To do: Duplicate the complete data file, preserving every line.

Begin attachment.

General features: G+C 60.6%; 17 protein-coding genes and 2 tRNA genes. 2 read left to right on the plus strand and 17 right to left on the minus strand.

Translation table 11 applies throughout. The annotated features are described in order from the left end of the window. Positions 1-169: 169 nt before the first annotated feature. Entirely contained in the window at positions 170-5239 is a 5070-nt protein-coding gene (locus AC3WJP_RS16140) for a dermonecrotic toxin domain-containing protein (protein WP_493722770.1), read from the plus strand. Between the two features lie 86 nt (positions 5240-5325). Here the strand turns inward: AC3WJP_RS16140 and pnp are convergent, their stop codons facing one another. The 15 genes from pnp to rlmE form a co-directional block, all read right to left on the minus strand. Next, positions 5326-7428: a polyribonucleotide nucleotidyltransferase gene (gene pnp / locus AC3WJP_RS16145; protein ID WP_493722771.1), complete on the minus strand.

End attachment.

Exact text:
General features: G+C 60.6%; 17 protein-coding genes and 2 tRNA genes. 2 read left to right on the plus strand and 17 right to left on the minus strand.

Translation table 11 applies throughout. The annotated features are described in order from the left end of the window. Positions 1-169: 169 nt before the first annotated feature. Entirely contained in the window at positions 170-5239 is a 5070-nt protein-coding gene (locus AC3WJP_RS16140) for a dermonecrotic toxin domain-containing protein (protein WP_493722770.1), read from the plus strand. Between the two features lie 86 nt (positions 5240-5325). Here the strand turns inward: AC3WJP_RS16140 and pnp are convergent, their stop codons facing one another. The 15 genes from pnp to rlmE form a co-directional block, all read right to left on the minus strand. Next, positions 5326-7428: a polyribonucleotide nucleotidyltransferase gene (gene pnp / locus AC3WJP_RS16145; protein ID WP_493722771.1), complete on the minus strand.